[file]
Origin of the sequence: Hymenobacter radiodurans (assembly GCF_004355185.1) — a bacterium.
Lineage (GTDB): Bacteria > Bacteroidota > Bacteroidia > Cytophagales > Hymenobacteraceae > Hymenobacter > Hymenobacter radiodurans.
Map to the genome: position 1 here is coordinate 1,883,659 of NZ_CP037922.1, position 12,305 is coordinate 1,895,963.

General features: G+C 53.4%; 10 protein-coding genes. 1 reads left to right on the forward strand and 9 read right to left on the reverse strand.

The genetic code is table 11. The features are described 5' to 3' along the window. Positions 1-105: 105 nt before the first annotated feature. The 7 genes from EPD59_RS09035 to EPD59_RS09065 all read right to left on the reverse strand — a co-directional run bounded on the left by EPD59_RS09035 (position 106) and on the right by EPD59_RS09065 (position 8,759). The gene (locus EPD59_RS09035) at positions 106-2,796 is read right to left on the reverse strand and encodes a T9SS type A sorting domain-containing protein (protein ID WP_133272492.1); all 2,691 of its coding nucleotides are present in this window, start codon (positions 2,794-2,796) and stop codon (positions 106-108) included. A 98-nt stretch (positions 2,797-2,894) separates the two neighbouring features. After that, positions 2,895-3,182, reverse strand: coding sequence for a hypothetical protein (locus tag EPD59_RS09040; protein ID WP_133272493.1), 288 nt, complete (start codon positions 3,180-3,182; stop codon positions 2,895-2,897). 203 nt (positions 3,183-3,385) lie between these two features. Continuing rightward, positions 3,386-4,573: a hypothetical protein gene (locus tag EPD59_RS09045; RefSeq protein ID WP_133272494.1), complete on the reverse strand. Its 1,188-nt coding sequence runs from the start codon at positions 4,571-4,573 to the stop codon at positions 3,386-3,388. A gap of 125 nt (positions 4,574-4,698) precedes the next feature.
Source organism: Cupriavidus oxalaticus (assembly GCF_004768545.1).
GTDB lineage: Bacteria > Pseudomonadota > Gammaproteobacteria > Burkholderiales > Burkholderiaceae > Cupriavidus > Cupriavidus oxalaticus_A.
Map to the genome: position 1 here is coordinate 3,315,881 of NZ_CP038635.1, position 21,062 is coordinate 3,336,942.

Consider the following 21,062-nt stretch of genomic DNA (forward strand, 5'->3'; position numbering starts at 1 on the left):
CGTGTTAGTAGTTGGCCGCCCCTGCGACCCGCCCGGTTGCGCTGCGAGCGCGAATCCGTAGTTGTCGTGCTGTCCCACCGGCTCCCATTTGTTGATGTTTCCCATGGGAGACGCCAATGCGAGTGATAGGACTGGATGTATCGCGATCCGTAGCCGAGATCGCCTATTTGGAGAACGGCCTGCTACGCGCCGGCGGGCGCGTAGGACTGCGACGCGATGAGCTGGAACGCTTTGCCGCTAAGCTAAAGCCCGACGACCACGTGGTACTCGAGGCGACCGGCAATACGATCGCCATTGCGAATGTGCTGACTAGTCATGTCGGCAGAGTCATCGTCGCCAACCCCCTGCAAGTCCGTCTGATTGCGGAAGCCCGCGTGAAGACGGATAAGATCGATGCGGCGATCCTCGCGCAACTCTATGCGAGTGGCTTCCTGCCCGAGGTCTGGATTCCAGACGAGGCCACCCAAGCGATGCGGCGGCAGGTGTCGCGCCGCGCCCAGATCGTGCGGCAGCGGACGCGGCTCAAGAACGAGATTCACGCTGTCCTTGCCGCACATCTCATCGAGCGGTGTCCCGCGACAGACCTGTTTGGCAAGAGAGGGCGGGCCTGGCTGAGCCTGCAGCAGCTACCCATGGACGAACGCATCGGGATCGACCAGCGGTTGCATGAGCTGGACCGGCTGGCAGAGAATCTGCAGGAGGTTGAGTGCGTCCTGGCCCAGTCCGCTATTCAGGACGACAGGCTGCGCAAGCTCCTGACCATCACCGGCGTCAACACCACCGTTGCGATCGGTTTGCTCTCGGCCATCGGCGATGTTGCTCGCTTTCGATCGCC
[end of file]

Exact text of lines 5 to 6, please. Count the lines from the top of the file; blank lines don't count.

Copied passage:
The genetic code is table 11. The features are described 5' to 3' along the window. Positions 1-105: 105 nt before the first annotated feature. The 7 genes from EPD59_RS09035 to EPD59_RS09065 all read right to left on the reverse strand — a co-directional run bounded on the left by EPD59_RS09035 (position 106) and on the right by EPD59_RS09065 (position 8,759). The gene (locus EPD59_RS09035) at positions 106-2,796 is read right to left on the reverse strand and encodes a T9SS type A sorting domain-containing protein (protein ID WP_133272492.1); all 2,691 of its coding nucleotides are present in this window, start codon (positions 2,794-2,796) and stop codon (positions 106-108) included. A 98-nt stretch (positions 2,797-2,894) separates the two neighbouring features. After that, positions 2,895-3,182, reverse strand: coding sequence for a hypothetical protein (locus tag EPD59_RS09040; protein ID WP_133272493.1), 288 nt, complete (start codon positions 3,180-3,182; stop codon positions 2,895-2,897). 203 nt (positions 3,183-3,385) lie between these two features. Continuing rightward, positions 3,386-4,573: a hypothetical protein gene (locus tag EPD59_RS09045; RefSeq protein ID WP_133272494.1), complete on the reverse strand. Its 1,188-nt coding sequence runs from the start codon at positions 4,571-4,573 to the stop codon at positions 3,386-3,388. A gap of 125 nt (positions 4,574-4,698) precedes the next feature.
Source organism: Cupriavidus oxalaticus (assembly GCF_004768545.1).